Hewlett-Packard's 14-inch HP Pavilion dv2700t Special Edition offers an upscale design and feature set in a laptop with a price that starts less than $1,000, including Altec Lansing stereo speakers, a remote control, and an HDMI port. Our review unit clocked in at $1,394 and added a TV tuner, dedicated graphics, and Intel's latest Core 2 Duo T9300 CPU.
But these are all features available elsewhere. The real star is HP's high-gloss, black-and-bronze finish, called "Verve." HP likes it so much, it calls this a "Special Edition," although the dv2700t is also available in a nonspecial version without the new design for $100 less (at the moment, that's offset by a free upgrade on the Special Edition to 3GB of RAM).
We liked the solid design and wealth of features, and 14 inches is our preference for mainstream computing (as opposed to bulkier 15-inch models), but the dv2700t loses points for being heavier than it should be, and for charging us extra for a fancy pattern.
|Price as reviewed||$1,394|
|Processor||2.5GHz Intel Core 2 Duo T9300|
|Memory||3GB, 667MHz DDR2|
|Hard drive||250GB 5,400rpm|
|Graphics||Nvidia GeForce 8400M GS|
|Operating System||Windows Vista Premium|
|Dimensions (WDH)||13.2x9.3x1.5 inches|
|Screen size (diagonal)||14.1 inches|
|System weight / Weight with AC adapter||5.5 / 6.6 pounds|
The new dv2700t Special Edition is essentially similar to the Pavilion dv2500t we looked at in the summer of 2007, albeit with updated components. The new "Verve" design is a swirly, organic-looking black-and-bronze affair. While it's aesthetically pleasing, we're not sure it would be enough to sway our laptop-buying decision one way or the other.
The dv2700t felt a bit heavy for a 14-inch laptop at 5.5 pounds. Recent lighter 14-inch models include the Toshiba Satellite M305-S4826 and the Fujitsu LifeBook S7211.
The dv2700t has a nearly full-size keyboard, with full Page Up and Page Down keys--usually the first thing laptop makers cut for space. A row of seemingly mandatory touch-sensitive buttons is above the keyboard, with media transport controls and quick-launch buttons for HP's proprietary media management software.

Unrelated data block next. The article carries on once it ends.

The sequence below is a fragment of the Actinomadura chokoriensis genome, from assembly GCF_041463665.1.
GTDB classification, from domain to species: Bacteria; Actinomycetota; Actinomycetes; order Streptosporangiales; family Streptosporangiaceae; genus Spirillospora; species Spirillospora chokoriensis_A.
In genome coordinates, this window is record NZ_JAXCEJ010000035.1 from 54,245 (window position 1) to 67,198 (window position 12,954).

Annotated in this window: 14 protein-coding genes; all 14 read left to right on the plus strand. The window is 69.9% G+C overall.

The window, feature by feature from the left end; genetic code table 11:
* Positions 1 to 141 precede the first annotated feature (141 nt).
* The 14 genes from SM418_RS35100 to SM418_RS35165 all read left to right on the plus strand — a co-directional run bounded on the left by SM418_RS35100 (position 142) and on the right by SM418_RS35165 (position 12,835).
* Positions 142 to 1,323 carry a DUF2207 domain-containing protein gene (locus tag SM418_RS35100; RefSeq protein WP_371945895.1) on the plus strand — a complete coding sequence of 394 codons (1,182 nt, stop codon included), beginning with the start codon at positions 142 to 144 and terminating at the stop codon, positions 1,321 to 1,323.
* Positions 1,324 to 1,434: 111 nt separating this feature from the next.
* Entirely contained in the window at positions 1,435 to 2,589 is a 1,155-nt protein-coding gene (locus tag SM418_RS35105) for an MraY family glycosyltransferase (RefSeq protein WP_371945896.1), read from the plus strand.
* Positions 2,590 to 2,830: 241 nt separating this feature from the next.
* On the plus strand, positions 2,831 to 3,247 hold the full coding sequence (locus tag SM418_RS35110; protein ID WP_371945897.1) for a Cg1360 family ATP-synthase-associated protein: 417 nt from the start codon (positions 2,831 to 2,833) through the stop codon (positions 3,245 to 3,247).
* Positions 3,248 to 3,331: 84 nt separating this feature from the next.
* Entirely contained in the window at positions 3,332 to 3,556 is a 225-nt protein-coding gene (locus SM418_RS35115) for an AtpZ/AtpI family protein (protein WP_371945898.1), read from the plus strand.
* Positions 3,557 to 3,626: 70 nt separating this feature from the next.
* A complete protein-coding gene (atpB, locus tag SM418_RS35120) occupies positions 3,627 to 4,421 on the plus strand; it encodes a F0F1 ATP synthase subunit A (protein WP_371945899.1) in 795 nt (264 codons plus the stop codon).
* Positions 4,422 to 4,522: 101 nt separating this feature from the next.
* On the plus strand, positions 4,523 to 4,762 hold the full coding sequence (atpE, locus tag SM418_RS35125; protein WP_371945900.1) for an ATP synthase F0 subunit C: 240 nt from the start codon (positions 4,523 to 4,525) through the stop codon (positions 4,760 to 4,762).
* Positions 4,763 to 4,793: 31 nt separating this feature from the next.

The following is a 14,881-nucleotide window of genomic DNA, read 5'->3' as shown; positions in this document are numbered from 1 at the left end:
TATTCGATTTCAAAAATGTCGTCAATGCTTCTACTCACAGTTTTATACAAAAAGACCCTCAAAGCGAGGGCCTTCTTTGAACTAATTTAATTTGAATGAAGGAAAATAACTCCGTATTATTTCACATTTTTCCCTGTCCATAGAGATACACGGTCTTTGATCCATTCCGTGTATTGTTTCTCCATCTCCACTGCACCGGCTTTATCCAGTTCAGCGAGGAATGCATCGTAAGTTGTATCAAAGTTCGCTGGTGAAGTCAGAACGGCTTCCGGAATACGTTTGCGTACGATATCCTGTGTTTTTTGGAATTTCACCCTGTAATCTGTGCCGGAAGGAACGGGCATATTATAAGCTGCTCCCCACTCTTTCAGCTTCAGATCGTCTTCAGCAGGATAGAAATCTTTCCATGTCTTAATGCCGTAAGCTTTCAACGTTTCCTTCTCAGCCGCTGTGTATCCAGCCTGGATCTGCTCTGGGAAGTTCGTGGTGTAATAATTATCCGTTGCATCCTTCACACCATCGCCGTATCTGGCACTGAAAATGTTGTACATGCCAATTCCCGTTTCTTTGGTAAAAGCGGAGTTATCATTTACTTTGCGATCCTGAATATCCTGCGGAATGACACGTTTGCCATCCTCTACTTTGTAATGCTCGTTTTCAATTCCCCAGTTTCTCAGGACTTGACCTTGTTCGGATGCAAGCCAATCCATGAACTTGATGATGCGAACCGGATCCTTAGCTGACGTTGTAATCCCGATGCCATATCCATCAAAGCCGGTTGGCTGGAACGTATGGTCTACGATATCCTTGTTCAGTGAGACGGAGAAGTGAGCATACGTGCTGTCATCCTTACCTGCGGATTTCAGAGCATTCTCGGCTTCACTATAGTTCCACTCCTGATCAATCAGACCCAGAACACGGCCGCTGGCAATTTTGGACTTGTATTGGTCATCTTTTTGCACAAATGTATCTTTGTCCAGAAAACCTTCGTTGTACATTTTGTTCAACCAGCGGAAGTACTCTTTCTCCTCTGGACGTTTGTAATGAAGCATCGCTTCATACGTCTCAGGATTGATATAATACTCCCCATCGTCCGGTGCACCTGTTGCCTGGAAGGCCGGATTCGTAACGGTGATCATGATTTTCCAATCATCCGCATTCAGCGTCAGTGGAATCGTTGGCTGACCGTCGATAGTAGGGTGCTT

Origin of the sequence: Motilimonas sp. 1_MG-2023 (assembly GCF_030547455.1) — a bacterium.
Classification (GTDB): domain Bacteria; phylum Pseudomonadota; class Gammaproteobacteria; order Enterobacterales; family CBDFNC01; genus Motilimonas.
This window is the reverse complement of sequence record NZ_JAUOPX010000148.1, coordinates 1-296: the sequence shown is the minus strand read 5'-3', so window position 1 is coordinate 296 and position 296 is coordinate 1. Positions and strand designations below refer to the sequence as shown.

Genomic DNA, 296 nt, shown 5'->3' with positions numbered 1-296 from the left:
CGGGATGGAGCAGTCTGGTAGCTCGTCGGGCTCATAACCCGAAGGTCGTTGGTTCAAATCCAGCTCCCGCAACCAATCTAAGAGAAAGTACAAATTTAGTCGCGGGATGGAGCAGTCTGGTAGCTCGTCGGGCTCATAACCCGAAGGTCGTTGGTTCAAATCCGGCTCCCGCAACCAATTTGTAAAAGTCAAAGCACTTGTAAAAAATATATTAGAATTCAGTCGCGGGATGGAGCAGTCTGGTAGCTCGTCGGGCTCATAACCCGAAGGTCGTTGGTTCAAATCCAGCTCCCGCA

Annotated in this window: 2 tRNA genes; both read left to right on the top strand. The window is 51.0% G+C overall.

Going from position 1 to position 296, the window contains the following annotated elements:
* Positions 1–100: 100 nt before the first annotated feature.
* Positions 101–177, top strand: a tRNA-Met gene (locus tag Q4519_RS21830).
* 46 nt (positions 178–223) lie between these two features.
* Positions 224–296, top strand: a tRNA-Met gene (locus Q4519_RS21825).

A credit-card-style remote control that stows in the Express Card slot works with this or other media software--we've seen that on other HP laptops, such as the Pavilion tx2000 and have always liked it. We also received an optional $100 Express Card digital/analog TV tuner, which included its own full-size remote control. We've never had much luck with either traditional TV tuners (poor image quality) or the more advanced high-definition CableCard variety (hard to set up, too many usage restrictions), but your mileage may vary. The speakers got reasonably loud, and were clear, but lacked any bottom end, making them OK for Web videos and movies in a pinch, but not suitable for music.
The 14.1-inch wide-screen LCD offers a 1,280x800 native resolution, which is standard for a screen this size, and makes for text and icons that are highly readable. We generally prefer matte display finishes--glossy ones, as on the dv2700t, can reflect glare from surrounding lights, but they can also offer a better movie-watching experience. It's largely a matter of personal preference.
|HP Pavilion dv2700t Special Edition||Average for mainstream category|
|Video||VGA-out, S-Video, HDMI||VGA-out, S-Video|
|Audio||Stereo speakers, headphone (2x)/microphone jacks||Stereo speakers, headphone/microphone jacks|
|Data||2 USB 2.0, mini FireWire, SD card reader||4 USB 2.0, mini FireWire, multiformat memory card reader|
|Expansion||Express Card slot||PC Card slot|
|Networking||Modem, Ethernet, 802.11 b/g/n Wi-Fi, Bluetooth||Modem, Ethernet, 802.11 a/b/g Wi-Fi, optional Bluetooth|
|Optical drive||DVD burner w/LightScribe||DVD burner|
While it has only two USB ports, the dv2700t goes overboard with video output options, including VGA, S-Video, and HDMI out. However, we'd easily ditch the rarely used S-Video or modem jacks for a few more USB connections.